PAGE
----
The Security Intelligence Review Committee investigated CSIS’s handling of the case in 2013 and found the spy service based its threat assessment of Abdelrazik on “incorrect and exaggerated information.”
The watchdog said it did not find evidence that CSIS “ever directly requested or recommended” that the suspect “be detained should he leave Canada,” but qualified its assessment by underlining that other government departments — outside of its mandate — might have other information.
Alex Neve, secretary general of Amnesty International Canada, said the documents show the spy service overstepped its bounds. He’s calling on the RCMP to weigh in.
“There should absolutely be an investigation to determine whether there’s been criminal infractions there,” said Neve.
With the lawsuit ongoing, CSIS and the departments of Justice and Public Safety are declining comment.
The court documents reveal inconsistent timelines on when CSIS learned of Abdelrazik’s arrest.
A heavily redacted CSIS memo said it was “verbally informed” on Sept. 11, 2003, hours after the detention. Three months later, however, a CSIS official insisted to Foreign Affairs that “the Service did not learn of his arrest until the following day.”
CSIS pitched hard to convince diplomats that the suspected al-Qaeda operative should remain in custody, even though it was unable to offer evidence that would satisfy either a Canadian or Sudanese court.
“Abdelrazik is one of Canada’s most dangerous and violence-prone Sunni Islamic extremists,” wrote a CSIS operative whose name was withheld. “Our primary concern should Abdelrazik be released is the virtual certainty that he will resume serious threat-related activities in Canada or elsewhere.”
Almost a year after the arrest, diplomats were dismayed to find their appeals to the Sudanese government were being clandestinely undermined.
“According to [redacted], the Canadian Office in Khartoum is contradicting information they received from the Canadian Security Service,” said a June 22, 2004, Foreign Affairs briefing note.
A Foreign Affairs “officer was told by at least two government officials that the Canadian Security Intelligence Service has been communicating with them about the case and are giving them instructions on what to do with Abousfian (Abdelrazik) and the Canadian Office keeps pressuring them to make a decision with regards to the judicial process in place.”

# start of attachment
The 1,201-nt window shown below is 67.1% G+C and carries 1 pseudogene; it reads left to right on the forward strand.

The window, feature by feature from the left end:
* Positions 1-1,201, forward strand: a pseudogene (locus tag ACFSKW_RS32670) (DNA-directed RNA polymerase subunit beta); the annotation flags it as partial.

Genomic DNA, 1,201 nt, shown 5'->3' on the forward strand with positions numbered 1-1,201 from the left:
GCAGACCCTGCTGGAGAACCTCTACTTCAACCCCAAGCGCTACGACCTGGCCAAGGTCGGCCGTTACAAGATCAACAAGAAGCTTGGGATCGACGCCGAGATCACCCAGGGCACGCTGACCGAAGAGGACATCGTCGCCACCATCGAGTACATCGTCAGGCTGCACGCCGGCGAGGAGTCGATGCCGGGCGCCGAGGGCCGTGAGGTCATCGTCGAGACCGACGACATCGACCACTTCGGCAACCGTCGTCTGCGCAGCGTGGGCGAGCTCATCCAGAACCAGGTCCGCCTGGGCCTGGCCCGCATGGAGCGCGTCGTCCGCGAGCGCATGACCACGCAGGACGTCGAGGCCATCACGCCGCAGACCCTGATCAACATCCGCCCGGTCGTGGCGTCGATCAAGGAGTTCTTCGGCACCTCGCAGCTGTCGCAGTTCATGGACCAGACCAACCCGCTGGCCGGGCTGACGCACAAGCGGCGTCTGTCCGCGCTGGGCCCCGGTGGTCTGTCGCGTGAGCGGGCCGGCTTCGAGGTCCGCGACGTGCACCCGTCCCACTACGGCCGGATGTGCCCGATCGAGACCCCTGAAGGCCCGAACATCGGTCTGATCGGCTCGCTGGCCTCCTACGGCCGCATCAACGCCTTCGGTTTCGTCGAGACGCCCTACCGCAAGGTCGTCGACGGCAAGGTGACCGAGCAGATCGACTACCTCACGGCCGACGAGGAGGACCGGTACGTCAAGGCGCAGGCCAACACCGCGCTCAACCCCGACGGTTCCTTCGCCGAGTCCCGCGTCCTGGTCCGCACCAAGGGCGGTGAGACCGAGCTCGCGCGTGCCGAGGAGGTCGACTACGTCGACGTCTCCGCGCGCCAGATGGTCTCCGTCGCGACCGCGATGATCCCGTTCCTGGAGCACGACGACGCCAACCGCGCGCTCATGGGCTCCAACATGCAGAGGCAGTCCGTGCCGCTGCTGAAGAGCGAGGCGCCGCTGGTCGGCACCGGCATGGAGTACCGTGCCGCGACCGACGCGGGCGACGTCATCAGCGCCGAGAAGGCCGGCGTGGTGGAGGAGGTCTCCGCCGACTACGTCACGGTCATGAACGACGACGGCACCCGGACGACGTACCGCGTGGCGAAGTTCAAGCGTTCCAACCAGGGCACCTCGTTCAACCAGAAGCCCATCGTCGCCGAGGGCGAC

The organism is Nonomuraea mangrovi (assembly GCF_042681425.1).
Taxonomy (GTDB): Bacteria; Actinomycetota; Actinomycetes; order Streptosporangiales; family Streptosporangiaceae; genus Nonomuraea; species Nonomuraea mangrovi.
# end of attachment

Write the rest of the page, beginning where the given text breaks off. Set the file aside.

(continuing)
Livermore said he wonders whether CSIS lied in order to disrupt efforts to help Abdelrazik.
“There were portions of this case where we had inadequate information from CSIS, portions of this case where we felt CSIS went behind our backs to take actions that we didn’t agree with,” he said. “But trying to put names to actions, trying to put exact dates to these actions, is extremely difficult absent documentary evidence.”
One fact was abundantly clear: the Americans wanted the Sudanese-Canadian off the streets in 2003.
“Our belief, and it’s a belief I still harbour, is that it was the CIA that solicited Abdelrazik’s detention from the Sudanese authorities, possibly suggesting that they were acting on behalf of CSIS. But the facts of the case are still to this day pretty murky,” Livermore said.
There was a sense among diplomats by 2008 that they had been run over by their CSIS colleagues in the Abdelrazik case, the documents reveal.
“I was very uncomfortable with our [Foreign Affairs Department] position on this case (being) heavily influenced by other Canadian government agencies, which was to offer the subject all possible assistance short of real help in returning to Canada,” wrote David Malone, a senior official at Foreign Affairs, on May 1, 2008.
“As to the Sudanese authorities, I do remember them seeming amused with our serial hypocrisies in this regard.”
Abdelrazik was in Sudanese custody twice.
After his release, he lived with family in Sudan but was unable to fly home to Montreal because the U.S. had placed him on a no-fly list and designated him a terrorist.
Those classifications have now been removed. He returned to Montreal in 2009.
For almost three years in Sudan following his release from detention, he had very little income and subsisted on handouts of emergency funds from the Canadian embassy.
The documents show that in 2008, officials in Ottawa debated whether to ask him to repay $ 6,607.76 in discretionary funds given to him.